So at CA Care I tell cancer patients to make decisions based on intuition and common sense.  Experiences show that at times certain thing happens beyond the understanding of science, yet the “heart” seems to “sense” it. Patients come to me asking if they should undergo chemotherapy or not. My answer is: What does your heart say? I do not ask, What did your doctor say or what did your relatives or friends say. My advice is, Follow your heart or the Inner Voice within you.

This does not mean that I ask you to ignore scientific data. Bear in mind that I was once a researcher and a scientist. But I also know that science deals only with the physical realm. You and I and life are made up of the sum total of the physical and spiritual realms.  The spiritual realm is superior to the physical realm. The spiritual realm impacts the physical realm. Science believes the opposite – the physical is everything and the spiritual does not exist and is totally ignored.

So for any life and death decision, I believe you cannot ignore your spiritual self. Also, I urge you to use your commonsense. There is a saying, Educated men need not be wise, and wise men need not be educated. Each of us is capable of making wise decision – you don’t need to be a scientist to make wise decisions. In order to guide you to make decisions, I say you need to consider the pros and cons –  a more scholarly term is to carry out a Cost-Benefit Analysis. Count your costs and weigh them against the benefits. Decide for yourself what you really want out of this life. Doctors have their own perspectives of what is good for you. Their value judgment may differ greatly from yours or may be even opposite of yours.  Following totally the doctors’ advice means you totally agree with their value judgment. Is this what you really want?

The function of CA Care is to provide you with honest, unbiased information of the various options available to you. Having done that, it is up to you to make your own decision based on what you think is right for you. We do NOT talk the language of doctors. We don’t think like them too. But this does make us anti-doctors. CA Care is not anti-doctors.  Everyone who comes to see us is advised to consult his/her doctor first.  If you want to do chemo, radiotherapy, etc.  and etc., go ahead and do it. The only thing we tell you is, You are responsible for the consequences of your decisions. Don’t use our herbs your scapegoat. If is most unfair to come back and blame us when things go wrong. Unfortunately some patients do that.

I am not alone in advocating such practice.  Let me quote Professor Schneider again:

“What is “dangerous” is a value judgment …  It is the policymakers  who need to decide whether risks are acceptable … or should be ignored …. We scientists can provide policymakers with information on which they can better make these decisions. In a medical setting, the science comes from medical research studies and doctors’ opinion based on their experience with data on, and knowledge of the subject. The “policymakers” are the patients, who, working together with their doctors, must make value judgment about what health risks to take.”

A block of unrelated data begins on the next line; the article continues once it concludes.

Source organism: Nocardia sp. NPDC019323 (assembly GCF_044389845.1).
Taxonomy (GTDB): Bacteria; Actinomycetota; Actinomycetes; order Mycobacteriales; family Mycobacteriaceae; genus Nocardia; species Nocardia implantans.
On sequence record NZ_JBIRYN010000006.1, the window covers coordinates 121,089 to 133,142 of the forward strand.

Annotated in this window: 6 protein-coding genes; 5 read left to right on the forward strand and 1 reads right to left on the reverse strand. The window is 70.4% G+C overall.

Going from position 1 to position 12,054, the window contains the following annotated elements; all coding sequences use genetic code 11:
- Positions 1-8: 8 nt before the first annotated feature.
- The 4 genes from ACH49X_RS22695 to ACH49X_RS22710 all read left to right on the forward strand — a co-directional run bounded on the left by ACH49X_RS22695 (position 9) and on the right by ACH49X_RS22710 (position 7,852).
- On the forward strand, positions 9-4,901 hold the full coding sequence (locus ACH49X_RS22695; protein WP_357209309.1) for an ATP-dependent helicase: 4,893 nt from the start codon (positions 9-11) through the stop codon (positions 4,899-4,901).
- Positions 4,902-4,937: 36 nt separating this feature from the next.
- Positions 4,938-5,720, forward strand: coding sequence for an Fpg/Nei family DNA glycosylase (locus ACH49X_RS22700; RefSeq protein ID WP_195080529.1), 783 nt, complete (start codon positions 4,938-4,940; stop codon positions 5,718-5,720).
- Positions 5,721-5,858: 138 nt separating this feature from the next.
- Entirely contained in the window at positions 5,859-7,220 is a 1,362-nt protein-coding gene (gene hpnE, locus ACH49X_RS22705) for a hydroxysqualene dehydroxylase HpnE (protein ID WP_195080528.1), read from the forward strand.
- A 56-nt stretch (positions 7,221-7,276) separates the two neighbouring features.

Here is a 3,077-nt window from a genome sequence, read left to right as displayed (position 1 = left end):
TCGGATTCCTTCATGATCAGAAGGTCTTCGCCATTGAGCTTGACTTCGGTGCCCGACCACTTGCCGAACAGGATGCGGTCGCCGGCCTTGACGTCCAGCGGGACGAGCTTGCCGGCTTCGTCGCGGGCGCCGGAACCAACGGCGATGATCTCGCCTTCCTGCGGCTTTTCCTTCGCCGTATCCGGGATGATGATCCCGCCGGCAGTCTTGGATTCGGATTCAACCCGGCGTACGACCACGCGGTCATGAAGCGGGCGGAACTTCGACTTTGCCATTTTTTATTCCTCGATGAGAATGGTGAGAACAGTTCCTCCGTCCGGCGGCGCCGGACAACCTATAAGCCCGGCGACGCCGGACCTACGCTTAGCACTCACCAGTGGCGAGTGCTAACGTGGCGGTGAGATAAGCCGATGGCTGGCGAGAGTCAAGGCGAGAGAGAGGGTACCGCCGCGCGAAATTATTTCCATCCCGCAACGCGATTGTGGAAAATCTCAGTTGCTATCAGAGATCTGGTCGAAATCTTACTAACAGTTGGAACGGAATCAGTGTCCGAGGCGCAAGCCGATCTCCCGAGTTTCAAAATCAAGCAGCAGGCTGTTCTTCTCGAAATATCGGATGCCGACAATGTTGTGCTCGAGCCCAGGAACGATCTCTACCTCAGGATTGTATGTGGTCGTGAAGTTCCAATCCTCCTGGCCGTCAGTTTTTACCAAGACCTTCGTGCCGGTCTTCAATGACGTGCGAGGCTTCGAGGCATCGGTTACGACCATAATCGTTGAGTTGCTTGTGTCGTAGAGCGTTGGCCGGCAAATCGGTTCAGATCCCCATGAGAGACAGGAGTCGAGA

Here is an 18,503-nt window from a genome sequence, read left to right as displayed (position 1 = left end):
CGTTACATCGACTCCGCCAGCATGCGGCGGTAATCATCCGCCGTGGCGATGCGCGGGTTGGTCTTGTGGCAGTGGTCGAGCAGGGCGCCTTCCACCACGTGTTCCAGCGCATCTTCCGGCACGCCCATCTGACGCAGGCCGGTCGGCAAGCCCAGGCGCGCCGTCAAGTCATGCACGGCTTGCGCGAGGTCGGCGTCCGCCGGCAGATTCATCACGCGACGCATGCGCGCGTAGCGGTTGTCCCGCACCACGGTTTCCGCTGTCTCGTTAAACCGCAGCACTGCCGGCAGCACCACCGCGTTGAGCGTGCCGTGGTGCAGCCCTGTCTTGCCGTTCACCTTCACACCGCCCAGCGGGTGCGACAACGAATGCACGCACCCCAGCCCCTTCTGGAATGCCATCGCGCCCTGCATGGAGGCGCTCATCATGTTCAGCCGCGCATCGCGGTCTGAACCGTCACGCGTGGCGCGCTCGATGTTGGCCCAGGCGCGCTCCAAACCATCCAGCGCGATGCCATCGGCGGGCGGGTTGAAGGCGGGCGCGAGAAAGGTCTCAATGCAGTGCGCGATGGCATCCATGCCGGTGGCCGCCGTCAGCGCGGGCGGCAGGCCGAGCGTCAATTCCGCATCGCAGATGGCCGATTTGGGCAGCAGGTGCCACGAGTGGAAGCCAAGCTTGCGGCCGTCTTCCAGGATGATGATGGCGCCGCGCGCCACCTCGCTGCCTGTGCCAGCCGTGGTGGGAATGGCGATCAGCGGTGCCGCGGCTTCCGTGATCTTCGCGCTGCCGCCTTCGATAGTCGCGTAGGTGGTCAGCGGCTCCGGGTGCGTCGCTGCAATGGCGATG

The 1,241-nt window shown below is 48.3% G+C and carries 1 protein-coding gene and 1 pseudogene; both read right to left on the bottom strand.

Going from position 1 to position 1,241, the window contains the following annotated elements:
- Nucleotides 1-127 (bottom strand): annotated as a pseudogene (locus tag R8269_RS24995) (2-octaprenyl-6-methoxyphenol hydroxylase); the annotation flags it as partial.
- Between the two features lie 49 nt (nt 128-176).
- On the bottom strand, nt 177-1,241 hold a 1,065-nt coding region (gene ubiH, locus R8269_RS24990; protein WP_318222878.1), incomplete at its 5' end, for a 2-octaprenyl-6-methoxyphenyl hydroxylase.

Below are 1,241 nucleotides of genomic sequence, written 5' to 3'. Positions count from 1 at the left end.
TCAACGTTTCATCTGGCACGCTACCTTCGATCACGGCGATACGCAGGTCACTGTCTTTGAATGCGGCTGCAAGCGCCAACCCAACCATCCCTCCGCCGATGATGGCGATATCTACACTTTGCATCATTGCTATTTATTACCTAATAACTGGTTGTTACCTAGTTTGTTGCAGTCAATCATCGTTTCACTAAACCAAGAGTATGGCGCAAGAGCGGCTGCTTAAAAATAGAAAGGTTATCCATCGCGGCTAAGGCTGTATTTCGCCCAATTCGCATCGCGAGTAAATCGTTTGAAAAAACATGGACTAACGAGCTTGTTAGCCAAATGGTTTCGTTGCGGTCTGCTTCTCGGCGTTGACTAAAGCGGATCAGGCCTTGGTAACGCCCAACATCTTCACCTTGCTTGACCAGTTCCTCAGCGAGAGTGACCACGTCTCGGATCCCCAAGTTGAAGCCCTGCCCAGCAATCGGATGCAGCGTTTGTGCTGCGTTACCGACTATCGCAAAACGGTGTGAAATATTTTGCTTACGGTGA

Experience of a Near-Missed Flight

Let me relate what happened to us a few days ago while wanting to fly home from the US. Our flights involved Delta 1097 from Raleigh-Durham (RDU) to Los Angeles (LAX) – Taipei – Penang. It does not take a scientist to know that if Delta 1097 is delayed, we would have missed the other connecting flights. I knew where the “weakness” was. And we must be well prepared for it.

From the Airline’s website, we studied the history of Delta 1097. For the past eight days (Table below) DL 1097 had always left RDU at about 8 pm and arrived LAX by about 10 pm.  Since we have to be at the check-in counter of China Airlines by about 12 midnight for the connecting flight to Taipei, I figured out I have ample time. So our risk of missing the connection is very slim. There would be no problem!   So my daughter bought the Delta ticket with full confidence that everything would be alright.

Raleigh-Durham (KRDU)
Los Angeles
09:56PM EDT
11:35PM PDT
Raleigh-Durham  (KRDU)
Los Angeles
08:15PM EDT
09:59PM PDT
Raleigh-Durham  (KRDU)
Los Angeles
07:51PM EDT
09:54PM PDT
Raleigh-Durham  (KRDU)
Los Angeles
08:39PM EDT
10:31PM PDT
Raleigh-Durham (KRDU)
Los Angeles
08:48PM EDT
10:38PM PDT
Raleigh-Durham  (KRDU)
Los Angeles
08:12PM EDT
10:22PM PDT
Raleigh-Durham (KRDU)
Los Angeles
08:07PM EDT
10:04PM PDT
Raleigh-Durham (KRDU)
Los Angeles
07:52PM EDT
10:07PM PDT
Raleigh-Durham (KRDU)
Los Angeles
08:12PM EDT
10:12PM PDT
Raleigh-Durham (KRDU)
Los Angeles
08:10PM EDT
10:04PM PDT

Somehow on the evening of 25 June, I did not feel good about our flight home on 27 June. Something in me – my intuition – was saying that something was going to go wrong.  I requested our daughter to find an alternative flight – probably taking the flight a day before or a flight in the morning on the same day. This would mean we could be in Los Angeles well ahead of time. I was fully aware that my request made my daughter “go crazy.” Daddy must be mad to cook up something like this. Why push the panic button unnecessarily? This is what they call “borrowing worry.” But anyway, we tried to “fix” my concern the next day. Unfortunately we could not find any slot in spite of the many possible flights out of RDU.